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  • 2 months later...

Hello,

My husband and I will be spending 10 days in Italy at the beginning of May (Ravello, Sorrento and Rome). Does anyone have recommendations for restaurants? The price is not the object, great food is (although great cheap food would be nice :biggrin:). We prefer to eat where Romans eat, when possible. Thank you for any input.

Lori B

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  • 4 weeks later...

I am heading to Rome and Sorrento at the end of this week (4 nights Rome, 4 nights Sorrento). My eating/drinking plans are roughly as follows:

Rome:

I plan to make dinner my main meal of the day and have provisionally decided on Il Fico, Antico Arco, Colline Emilaine and Uno e Bino. This is my attempt to get a mix of classic tratoria (Il fico, Colline Emilaine), upmarket trattoria (Antico Arco) and inventive Roman (Uno e Bino). Obviously this is driven by my personal preference of what and where I think I would like to eat, and there are endless other inviting options out there. Notably absent is Jewish/Roman and michelin*, for which, if I had time, I would probably have selected Paris and Agato e Romano respectively.

No specific plans for lunch and snacks but I am hoping to get to at least Da Baffetto, Da Michelle, Antico Forno and Volpetti.

Gelato - San Crispino, Giolitti and anywhere else that looks good.

Coffee - Tazza D'oro, Sant'Eustachio and others.

Wine - Cavour 313, Cul de Sac and Palatium.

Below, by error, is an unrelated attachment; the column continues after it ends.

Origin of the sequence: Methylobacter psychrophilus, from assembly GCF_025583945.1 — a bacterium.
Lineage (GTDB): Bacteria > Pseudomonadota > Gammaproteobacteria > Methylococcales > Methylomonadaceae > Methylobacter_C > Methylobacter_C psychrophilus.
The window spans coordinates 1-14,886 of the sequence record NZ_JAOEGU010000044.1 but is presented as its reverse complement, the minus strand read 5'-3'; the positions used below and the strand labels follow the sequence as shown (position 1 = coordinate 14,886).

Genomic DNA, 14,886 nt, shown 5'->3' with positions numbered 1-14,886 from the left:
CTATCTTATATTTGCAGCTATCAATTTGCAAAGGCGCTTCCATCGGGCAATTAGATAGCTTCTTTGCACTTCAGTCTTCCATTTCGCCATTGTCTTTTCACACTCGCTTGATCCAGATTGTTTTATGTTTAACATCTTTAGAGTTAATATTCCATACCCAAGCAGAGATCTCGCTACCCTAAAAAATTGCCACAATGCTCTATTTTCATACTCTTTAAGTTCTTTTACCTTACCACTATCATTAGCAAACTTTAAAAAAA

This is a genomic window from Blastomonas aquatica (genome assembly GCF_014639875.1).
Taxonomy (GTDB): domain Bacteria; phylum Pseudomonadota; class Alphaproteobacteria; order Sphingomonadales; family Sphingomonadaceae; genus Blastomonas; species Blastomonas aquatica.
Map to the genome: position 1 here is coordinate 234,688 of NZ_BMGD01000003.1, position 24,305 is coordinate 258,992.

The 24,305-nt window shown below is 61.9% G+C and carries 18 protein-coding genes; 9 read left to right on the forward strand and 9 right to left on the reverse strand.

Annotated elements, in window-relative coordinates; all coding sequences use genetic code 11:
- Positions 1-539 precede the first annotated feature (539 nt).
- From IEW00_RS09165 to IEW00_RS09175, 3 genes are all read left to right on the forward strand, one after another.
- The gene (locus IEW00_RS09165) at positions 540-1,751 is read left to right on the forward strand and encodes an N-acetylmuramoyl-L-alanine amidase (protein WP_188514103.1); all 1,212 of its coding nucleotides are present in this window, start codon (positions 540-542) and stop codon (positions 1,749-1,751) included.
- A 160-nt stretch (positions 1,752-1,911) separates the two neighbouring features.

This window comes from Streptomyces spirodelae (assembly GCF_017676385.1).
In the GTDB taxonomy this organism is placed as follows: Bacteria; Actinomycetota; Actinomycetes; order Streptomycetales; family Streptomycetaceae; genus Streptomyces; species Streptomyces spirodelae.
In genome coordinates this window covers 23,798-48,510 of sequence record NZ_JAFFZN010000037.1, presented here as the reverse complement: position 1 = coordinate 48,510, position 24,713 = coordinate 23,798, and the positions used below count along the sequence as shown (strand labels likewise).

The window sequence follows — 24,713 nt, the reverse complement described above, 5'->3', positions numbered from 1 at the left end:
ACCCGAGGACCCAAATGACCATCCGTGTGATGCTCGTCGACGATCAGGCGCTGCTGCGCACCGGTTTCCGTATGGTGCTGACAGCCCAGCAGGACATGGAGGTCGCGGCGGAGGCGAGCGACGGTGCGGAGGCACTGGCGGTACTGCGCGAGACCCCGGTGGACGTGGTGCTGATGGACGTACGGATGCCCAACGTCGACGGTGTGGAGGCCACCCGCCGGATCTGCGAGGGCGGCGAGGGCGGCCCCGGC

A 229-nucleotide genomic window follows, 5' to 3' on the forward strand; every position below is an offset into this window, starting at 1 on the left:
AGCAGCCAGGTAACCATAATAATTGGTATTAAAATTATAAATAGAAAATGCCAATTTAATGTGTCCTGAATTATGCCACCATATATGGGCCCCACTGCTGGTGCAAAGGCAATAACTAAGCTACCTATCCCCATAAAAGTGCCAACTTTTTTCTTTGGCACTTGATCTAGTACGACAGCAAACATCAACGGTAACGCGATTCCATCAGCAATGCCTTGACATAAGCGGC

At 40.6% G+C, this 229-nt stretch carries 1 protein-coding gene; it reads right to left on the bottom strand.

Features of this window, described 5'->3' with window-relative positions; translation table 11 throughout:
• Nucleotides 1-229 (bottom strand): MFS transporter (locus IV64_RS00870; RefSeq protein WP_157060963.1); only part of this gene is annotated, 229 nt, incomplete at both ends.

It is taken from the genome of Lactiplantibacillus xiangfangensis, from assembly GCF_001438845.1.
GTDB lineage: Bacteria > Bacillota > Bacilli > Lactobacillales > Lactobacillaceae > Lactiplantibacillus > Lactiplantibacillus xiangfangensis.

Sorrento:

Less defined plans but I intend to eat at Il Buco and Da Emilia in Sorrento. I am also considering Don Alfonso up the coast.

In terms of resources (other than the various forums on egullet), Maureen Fant's website (http://www.maureenbfant.com/) is excellent (and has other useful links).

One big caveat to the above is that I have not actually eaten at any of these places yet so please view them as informed suggestions rather than recommendations. Howeverm I will report back before your trip in May.

As always, any comments on my plans and additional/alternative suggestions for others in this forum would be very welcome. In particular, I would be interested in recommendations in Sorrento, Positano, Pompei or Capri (whether for lunch, coffee, gelato, wine etc).

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I am heading to Rome and Sorrento at the end of this week (4 nights Rome, 4 nights Sorrento). My eating/drinking plans are roughly as follows: